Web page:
National assessment helps pinpoint conservation issues
The health of American wetlands — at least what’s left of them — in the U.S. is a 50-50 proposition, according to the EPA, which this week released a first-ever national assessment of wetlands conditions, part of a national aquatic resource survey.
Wetlands, once maligned as no-good swamps, are critical for ecosystem health, water quality and flood attenuation, but development and agriculture have chipped away at the waterlogged areas for decades, leaving many degraded.
Government Accountability Office highlights needs for more research on pesticide impacts
U.S. government investigators said the EPA and the Department of Agriculture need to take more steps to address threats to wild bee populations, starting with a better monitoring program to assess the impacts of agricultural pesticides.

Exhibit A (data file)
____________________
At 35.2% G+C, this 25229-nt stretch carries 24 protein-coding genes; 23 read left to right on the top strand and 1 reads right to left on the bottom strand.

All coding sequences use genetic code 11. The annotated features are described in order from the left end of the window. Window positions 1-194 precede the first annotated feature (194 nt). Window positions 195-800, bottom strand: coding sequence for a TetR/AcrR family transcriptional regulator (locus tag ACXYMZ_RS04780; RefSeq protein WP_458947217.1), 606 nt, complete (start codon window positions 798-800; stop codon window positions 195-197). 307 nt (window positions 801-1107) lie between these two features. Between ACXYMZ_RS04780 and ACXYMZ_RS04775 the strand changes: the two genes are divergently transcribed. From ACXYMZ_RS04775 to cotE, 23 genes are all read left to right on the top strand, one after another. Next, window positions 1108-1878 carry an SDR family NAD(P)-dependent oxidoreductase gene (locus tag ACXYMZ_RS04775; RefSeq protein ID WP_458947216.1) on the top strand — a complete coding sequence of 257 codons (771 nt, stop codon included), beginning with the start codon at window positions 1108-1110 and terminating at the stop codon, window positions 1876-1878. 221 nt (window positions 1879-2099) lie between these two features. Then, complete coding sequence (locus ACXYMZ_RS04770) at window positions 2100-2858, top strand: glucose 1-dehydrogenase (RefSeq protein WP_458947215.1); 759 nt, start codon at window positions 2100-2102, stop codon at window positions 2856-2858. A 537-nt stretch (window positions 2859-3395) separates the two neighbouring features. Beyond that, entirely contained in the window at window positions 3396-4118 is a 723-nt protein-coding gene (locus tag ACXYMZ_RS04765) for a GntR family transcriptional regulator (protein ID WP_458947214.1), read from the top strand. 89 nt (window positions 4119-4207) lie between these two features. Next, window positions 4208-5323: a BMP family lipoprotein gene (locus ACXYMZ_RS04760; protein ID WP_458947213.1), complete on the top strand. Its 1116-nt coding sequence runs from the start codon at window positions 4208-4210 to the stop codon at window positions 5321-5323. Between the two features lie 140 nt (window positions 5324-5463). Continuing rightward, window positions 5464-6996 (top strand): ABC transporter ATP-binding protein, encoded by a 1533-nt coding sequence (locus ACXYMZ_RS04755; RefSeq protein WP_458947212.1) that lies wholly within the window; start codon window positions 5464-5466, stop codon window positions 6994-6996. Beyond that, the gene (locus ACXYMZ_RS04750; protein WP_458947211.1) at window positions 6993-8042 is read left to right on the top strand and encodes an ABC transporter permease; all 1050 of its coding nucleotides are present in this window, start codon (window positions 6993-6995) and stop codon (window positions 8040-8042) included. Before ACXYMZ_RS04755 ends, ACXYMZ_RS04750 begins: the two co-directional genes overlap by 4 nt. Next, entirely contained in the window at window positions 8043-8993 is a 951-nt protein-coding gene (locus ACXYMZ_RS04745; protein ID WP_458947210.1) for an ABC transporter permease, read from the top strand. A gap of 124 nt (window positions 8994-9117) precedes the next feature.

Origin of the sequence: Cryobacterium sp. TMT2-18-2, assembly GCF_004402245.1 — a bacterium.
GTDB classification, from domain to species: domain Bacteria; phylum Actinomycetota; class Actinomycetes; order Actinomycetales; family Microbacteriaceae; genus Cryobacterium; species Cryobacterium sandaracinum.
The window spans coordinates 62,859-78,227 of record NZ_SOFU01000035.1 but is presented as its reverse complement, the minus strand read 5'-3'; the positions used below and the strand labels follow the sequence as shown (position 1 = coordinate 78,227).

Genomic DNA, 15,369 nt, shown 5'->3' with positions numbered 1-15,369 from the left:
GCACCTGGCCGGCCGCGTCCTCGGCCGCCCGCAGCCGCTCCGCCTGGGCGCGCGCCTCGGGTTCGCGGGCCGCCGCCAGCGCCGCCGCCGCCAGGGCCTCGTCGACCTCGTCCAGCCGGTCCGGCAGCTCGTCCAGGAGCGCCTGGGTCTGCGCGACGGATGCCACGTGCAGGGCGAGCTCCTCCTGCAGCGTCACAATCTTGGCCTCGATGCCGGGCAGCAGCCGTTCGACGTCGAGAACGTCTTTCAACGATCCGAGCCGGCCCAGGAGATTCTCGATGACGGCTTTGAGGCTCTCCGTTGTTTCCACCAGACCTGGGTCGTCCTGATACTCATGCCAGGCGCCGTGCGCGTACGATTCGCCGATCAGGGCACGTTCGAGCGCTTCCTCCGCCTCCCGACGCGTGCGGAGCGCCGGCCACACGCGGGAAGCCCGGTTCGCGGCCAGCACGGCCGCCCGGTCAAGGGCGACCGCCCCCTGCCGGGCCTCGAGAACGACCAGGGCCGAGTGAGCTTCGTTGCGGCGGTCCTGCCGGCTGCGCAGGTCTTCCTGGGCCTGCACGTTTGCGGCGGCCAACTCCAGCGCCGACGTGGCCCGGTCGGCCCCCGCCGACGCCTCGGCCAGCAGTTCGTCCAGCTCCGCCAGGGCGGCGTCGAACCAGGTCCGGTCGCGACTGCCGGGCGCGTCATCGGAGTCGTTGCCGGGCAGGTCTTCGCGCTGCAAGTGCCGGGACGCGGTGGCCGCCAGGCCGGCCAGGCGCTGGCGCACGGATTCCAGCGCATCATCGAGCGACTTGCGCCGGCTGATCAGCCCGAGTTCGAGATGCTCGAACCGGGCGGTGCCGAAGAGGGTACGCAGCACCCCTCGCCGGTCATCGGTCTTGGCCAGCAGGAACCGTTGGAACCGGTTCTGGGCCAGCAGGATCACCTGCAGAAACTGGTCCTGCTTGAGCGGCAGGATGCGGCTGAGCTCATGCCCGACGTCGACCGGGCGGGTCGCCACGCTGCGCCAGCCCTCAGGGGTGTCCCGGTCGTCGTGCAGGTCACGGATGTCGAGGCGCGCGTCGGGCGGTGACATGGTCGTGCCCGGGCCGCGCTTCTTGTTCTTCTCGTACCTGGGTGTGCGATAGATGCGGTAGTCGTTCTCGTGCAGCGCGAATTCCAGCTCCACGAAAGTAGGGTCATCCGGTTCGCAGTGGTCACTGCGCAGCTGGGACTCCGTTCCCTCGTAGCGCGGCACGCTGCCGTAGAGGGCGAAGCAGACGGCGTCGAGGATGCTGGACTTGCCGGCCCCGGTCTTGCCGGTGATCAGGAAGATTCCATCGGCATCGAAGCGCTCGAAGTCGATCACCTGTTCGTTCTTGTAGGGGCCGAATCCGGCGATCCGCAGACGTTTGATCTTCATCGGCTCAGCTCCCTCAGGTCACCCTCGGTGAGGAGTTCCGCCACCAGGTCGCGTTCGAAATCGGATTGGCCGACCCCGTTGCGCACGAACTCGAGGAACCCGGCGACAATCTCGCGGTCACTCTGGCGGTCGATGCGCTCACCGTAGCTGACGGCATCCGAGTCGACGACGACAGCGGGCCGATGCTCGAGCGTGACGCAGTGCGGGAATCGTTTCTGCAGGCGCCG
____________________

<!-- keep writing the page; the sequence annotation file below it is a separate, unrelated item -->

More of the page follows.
As a result, watchdog groups say the agency has fallen short, and the Center for Biological Diversity says it will sue the EPA because 17 states and the District of Columbia have failed to reduce ozone pollution, which poses serious threats to public health, wildlife and ecosystems. Essentially, environmental activists say the EPA has failed to meet standards set under the Clean Air Act. Continue reading “Environment: EPA faces ozone lawsuit”→
States free to move ahead with energy transition plans
A federal appeals court this week rejected a last-ditch effort by fossil fuel companies to block implementation of the EPA’s Clean Power Plan, which is aimed at curbing heat-trapping pollution from power plants.
A proposed rule published in August would create new standards for healthcare facilities (including pharmacies) and reverse distributors. According to the agency, the rule would prevent the flushing of more than 6,400 tons of hazardous waste pharmaceuticals annually by banning healthcare facilities from flushing hazardous waste pharmaceuticals down the sink and toilet.
More Summit Voice stories on pharmaceutical pollution: